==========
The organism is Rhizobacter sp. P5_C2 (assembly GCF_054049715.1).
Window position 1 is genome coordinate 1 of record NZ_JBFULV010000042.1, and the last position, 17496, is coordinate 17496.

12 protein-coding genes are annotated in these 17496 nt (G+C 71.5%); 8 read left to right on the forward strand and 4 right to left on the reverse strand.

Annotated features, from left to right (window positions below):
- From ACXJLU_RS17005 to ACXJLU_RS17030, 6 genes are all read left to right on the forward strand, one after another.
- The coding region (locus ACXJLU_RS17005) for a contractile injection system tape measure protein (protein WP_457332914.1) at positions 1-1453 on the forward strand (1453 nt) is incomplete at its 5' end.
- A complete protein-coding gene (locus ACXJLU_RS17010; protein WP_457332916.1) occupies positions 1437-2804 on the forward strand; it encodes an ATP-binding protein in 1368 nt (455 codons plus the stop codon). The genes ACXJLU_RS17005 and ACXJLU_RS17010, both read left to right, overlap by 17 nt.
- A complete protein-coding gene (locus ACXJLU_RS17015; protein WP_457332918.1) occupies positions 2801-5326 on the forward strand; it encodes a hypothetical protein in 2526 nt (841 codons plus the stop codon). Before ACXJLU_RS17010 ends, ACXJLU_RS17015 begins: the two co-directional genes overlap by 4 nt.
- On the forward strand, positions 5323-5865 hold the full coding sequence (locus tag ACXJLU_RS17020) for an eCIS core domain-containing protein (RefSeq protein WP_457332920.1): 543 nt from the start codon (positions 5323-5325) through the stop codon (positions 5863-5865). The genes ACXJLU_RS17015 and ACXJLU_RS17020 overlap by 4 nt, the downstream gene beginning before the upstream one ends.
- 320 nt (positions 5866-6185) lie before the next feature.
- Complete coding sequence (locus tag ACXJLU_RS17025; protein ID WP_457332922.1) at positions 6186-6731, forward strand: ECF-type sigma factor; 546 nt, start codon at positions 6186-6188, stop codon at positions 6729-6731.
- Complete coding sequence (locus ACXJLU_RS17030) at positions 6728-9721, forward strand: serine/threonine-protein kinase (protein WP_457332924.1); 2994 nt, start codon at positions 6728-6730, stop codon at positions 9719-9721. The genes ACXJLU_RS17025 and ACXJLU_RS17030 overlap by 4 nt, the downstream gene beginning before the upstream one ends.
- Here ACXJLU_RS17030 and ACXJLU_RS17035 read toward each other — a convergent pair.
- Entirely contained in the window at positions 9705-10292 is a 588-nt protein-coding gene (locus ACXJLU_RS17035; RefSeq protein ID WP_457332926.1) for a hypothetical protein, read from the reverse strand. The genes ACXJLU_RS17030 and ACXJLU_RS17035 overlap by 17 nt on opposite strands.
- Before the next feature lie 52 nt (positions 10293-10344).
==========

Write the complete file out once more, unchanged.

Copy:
The organism is Rhizobacter sp. P5_C2 (assembly GCF_054049715.1).
Window position 1 is genome coordinate 1 of record NZ_JBFULV010000042.1, and the last position, 17496, is coordinate 17496.

12 protein-coding genes are annotated in these 17496 nt (G+C 71.5%); 8 read left to right on the forward strand and 4 right to left on the reverse strand.

Annotated features, from left to right (window positions below):
- From ACXJLU_RS17005 to ACXJLU_RS17030, 6 genes are all read left to right on the forward strand, one after another.
- The coding region (locus ACXJLU_RS17005) for a contractile injection system tape measure protein (protein WP_457332914.1) at positions 1-1453 on the forward strand (1453 nt) is incomplete at its 5' end.
- A complete protein-coding gene (locus ACXJLU_RS17010; protein WP_457332916.1) occupies positions 1437-2804 on the forward strand; it encodes an ATP-binding protein in 1368 nt (455 codons plus the stop codon). The genes ACXJLU_RS17005 and ACXJLU_RS17010, both read left to right, overlap by 17 nt.
- A complete protein-coding gene (locus ACXJLU_RS17015; protein WP_457332918.1) occupies positions 2801-5326 on the forward strand; it encodes a hypothetical protein in 2526 nt (841 codons plus the stop codon). Before ACXJLU_RS17010 ends, ACXJLU_RS17015 begins: the two co-directional genes overlap by 4 nt.
- On the forward strand, positions 5323-5865 hold the full coding sequence (locus tag ACXJLU_RS17020) for an eCIS core domain-containing protein (RefSeq protein WP_457332920.1): 543 nt from the start codon (positions 5323-5325) through the stop codon (positions 5863-5865). The genes ACXJLU_RS17015 and ACXJLU_RS17020 overlap by 4 nt, the downstream gene beginning before the upstream one ends.
- 320 nt (positions 5866-6185) lie before the next feature.
- Complete coding sequence (locus tag ACXJLU_RS17025; protein ID WP_457332922.1) at positions 6186-6731, forward strand: ECF-type sigma factor; 546 nt, start codon at positions 6186-6188, stop codon at positions 6729-6731.
- Complete coding sequence (locus ACXJLU_RS17030) at positions 6728-9721, forward strand: serine/threonine-protein kinase (protein WP_457332924.1); 2994 nt, start codon at positions 6728-6730, stop codon at positions 9719-9721. The genes ACXJLU_RS17025 and ACXJLU_RS17030 overlap by 4 nt, the downstream gene beginning before the upstream one ends.
- Here ACXJLU_RS17030 and ACXJLU_RS17035 read toward each other — a convergent pair.
- Entirely contained in the window at positions 9705-10292 is a 588-nt protein-coding gene (locus ACXJLU_RS17035; RefSeq protein ID WP_457332926.1) for a hypothetical protein, read from the reverse strand. The genes ACXJLU_RS17030 and ACXJLU_RS17035 overlap by 17 nt on opposite strands.
- Before the next feature lie 52 nt (positions 10293-10344).